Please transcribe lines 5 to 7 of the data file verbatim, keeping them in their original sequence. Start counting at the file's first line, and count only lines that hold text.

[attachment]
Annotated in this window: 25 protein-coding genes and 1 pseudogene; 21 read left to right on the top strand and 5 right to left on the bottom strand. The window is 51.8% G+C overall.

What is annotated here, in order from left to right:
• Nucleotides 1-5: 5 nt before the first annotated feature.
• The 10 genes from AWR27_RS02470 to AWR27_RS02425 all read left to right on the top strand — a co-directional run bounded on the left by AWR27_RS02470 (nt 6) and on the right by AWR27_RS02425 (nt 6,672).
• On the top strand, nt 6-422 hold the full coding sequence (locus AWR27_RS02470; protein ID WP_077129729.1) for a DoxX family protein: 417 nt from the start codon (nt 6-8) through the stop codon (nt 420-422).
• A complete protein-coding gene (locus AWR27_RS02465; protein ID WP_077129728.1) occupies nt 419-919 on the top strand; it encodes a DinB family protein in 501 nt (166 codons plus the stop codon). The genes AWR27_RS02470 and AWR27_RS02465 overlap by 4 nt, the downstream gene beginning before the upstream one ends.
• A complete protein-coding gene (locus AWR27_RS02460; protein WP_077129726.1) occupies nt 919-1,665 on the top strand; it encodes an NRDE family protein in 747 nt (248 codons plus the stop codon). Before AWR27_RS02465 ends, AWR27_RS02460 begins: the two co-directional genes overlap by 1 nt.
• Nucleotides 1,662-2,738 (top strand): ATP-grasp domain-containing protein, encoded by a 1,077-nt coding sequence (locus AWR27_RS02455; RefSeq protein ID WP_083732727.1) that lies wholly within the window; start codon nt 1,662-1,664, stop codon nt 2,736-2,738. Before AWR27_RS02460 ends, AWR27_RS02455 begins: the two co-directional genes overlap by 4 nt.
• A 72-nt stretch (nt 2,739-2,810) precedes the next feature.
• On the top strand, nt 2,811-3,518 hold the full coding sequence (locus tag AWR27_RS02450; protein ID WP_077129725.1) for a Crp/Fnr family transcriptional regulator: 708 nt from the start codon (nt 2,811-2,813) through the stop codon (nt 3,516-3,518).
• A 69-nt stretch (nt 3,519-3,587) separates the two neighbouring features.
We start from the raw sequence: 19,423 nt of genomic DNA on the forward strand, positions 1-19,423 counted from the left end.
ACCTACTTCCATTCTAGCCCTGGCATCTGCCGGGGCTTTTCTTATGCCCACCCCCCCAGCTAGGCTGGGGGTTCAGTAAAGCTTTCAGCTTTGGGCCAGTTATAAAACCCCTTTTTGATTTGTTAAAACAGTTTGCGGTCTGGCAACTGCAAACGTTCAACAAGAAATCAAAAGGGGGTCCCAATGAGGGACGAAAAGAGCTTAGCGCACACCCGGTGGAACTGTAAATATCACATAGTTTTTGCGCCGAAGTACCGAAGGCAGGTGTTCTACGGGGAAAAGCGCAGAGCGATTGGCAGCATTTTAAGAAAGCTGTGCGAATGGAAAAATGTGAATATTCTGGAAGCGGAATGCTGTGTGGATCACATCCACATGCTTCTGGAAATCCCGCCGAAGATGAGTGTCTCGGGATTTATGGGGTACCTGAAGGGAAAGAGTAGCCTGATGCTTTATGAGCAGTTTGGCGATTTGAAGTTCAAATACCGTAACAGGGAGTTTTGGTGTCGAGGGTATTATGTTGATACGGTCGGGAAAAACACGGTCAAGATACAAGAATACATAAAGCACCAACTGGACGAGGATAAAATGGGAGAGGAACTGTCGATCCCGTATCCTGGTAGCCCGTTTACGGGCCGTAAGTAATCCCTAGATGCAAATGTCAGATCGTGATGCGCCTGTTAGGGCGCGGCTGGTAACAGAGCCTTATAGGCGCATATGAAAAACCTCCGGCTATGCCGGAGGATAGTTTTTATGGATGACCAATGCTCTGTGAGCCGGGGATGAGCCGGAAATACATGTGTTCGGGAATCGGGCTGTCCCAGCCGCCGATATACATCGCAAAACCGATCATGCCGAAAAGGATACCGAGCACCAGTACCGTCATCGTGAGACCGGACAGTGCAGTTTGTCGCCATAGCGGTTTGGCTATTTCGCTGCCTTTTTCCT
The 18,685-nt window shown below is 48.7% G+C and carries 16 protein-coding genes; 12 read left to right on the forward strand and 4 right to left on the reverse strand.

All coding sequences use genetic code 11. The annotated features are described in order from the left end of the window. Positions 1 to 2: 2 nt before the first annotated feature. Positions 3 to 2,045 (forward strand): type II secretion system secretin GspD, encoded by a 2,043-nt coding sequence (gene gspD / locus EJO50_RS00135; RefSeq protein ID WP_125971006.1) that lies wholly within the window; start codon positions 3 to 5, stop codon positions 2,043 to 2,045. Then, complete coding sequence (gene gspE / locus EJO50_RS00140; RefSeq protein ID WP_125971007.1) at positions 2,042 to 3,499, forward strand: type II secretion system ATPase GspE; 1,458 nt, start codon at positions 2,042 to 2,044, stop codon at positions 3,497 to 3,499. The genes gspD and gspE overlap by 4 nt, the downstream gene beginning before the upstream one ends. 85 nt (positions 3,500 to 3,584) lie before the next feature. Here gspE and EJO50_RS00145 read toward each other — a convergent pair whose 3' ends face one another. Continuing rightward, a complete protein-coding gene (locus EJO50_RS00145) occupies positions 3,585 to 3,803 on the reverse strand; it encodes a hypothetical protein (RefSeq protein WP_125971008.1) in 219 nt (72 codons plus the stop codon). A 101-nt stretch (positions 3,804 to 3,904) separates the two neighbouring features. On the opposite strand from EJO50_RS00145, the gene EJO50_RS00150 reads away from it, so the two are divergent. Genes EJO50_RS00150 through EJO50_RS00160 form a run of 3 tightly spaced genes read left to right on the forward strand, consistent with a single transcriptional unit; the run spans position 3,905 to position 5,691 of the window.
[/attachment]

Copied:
• On the top strand, nt 6-422 hold the full coding sequence (locus AWR27_RS02470; protein ID WP_077129729.1) for a DoxX family protein: 417 nt from the start codon (nt 6-8) through the stop codon (nt 420-422).
• A complete protein-coding gene (locus AWR27_RS02465; protein ID WP_077129728.1) occupies nt 419-919 on the top strand; it encodes a DinB family protein in 501 nt (166 codons plus the stop codon). The genes AWR27_RS02470 and AWR27_RS02465 overlap by 4 nt, the downstream gene beginning before the upstream one ends.
• A complete protein-coding gene (locus AWR27_RS02460; protein WP_077129726.1) occupies nt 919-1,665 on the top strand; it encodes an NRDE family protein in 747 nt (248 codons plus the stop codon). Before AWR27_RS02465 ends, AWR27_RS02460 begins: the two co-directional genes overlap by 1 nt.